India won a rare overseas victory and their first in England since 1986 when the last test was drawn. A 1-0 margin may not seem great but to rebound and totally outplay England in the last two matches after fighting to save the Lord’s test is testament to the team unity, belief and spirit in this team that combined youth and experience. The English are as usual whinging! What makes the Indian victory even more gratifying to everyone who dislikes the English team is that it came in the face of sledging and unsportsmanlike behaviour from most of the England players.

Foot and Knee

Therapy for my knee is coming along fine and I finally got rid of the cane over the weekend. I had actually stopped using it for two days in between but had to start back because my limp came back with a vengeance! My foot is still not used to all the walking, weight bearing and work shoes and I have decided to wear semi-casual shoes/loafers and no tie to work in August as there are hardly any meetings going on. If there is a meeting I wear a suit and proper footwear. I was actually becoming worried about my painful foot and went to the podiatrist last week Tuesday. His partner was there and attended to me as he has done the other two times I was there. Basically it is just a matter of my foot getting accustomed to normal usage and until it does so I will feel discomfort. Biomechanics also play a part as some tendons are still tight from lack of use and so other tendons overcompensate and then hurt.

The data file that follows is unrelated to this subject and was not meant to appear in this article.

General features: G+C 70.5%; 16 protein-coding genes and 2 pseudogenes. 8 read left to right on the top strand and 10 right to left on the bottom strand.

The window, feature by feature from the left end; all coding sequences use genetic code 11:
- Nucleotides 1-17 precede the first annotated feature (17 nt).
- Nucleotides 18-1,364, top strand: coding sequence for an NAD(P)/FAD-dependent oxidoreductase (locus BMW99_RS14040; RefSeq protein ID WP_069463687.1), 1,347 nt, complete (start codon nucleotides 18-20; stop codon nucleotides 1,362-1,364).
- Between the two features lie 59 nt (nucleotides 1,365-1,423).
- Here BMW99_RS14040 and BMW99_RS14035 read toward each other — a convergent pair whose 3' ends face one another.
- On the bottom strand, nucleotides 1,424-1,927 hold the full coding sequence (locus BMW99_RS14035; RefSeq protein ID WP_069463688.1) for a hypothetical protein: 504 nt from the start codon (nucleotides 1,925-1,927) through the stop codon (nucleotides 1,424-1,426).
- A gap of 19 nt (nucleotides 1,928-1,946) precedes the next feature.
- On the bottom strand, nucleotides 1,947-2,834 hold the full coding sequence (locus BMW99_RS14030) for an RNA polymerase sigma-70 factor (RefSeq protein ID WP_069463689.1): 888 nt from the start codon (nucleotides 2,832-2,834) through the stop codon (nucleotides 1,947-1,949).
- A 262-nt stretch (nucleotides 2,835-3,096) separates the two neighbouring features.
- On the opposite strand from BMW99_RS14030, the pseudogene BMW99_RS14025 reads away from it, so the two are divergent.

Lefthanders Day

Today is left-handers day- A day for left-handed people to celebrate their left-handedness and raise public awareness about being left-handed. I have no idea if I am right of left-handed. The usual indicator used by society is the hand one writes with so on that basis I would be considered right-handed. However, I can also write with my left hand but having never practised, not very well- not that my writing done with my right hand looks much better! I play all sports with my left hand/foot. There are some things I can do comfortably with both, some with only one, for example, if I am hammering I use my right but if I am chopping with a cutlass I have to use my left, I prefer to use a mouse with my left but I can also use it with my right, I dial and text on my mobile with my left but I dial on my home phone with my right, when I point at something or I react if something is dropped it’s with my left hand, I stir coffee or pots with either and I serve food from pots and bowls with either, I use the remote control in my left and I cannot imagine shifting gears with my right. I always thought that I read magazines and newspapers from back to front because of being taught Arabic and Urdu (Arabic and Urdu script like most Eastern languages go from right to left) from a young age but it seems as if most lefthanders also do this!

Left-handedness is genetic and about 10% of people worldwide are left-handed. One of my four sisters is totally left-handed and cannot do anything with her right. She has a left-handed daughter. The other three are right-handed but one of them has two children that are both left-handed. As for me, I like to think I am non-conformist- physical reaction as an extension of my thought process!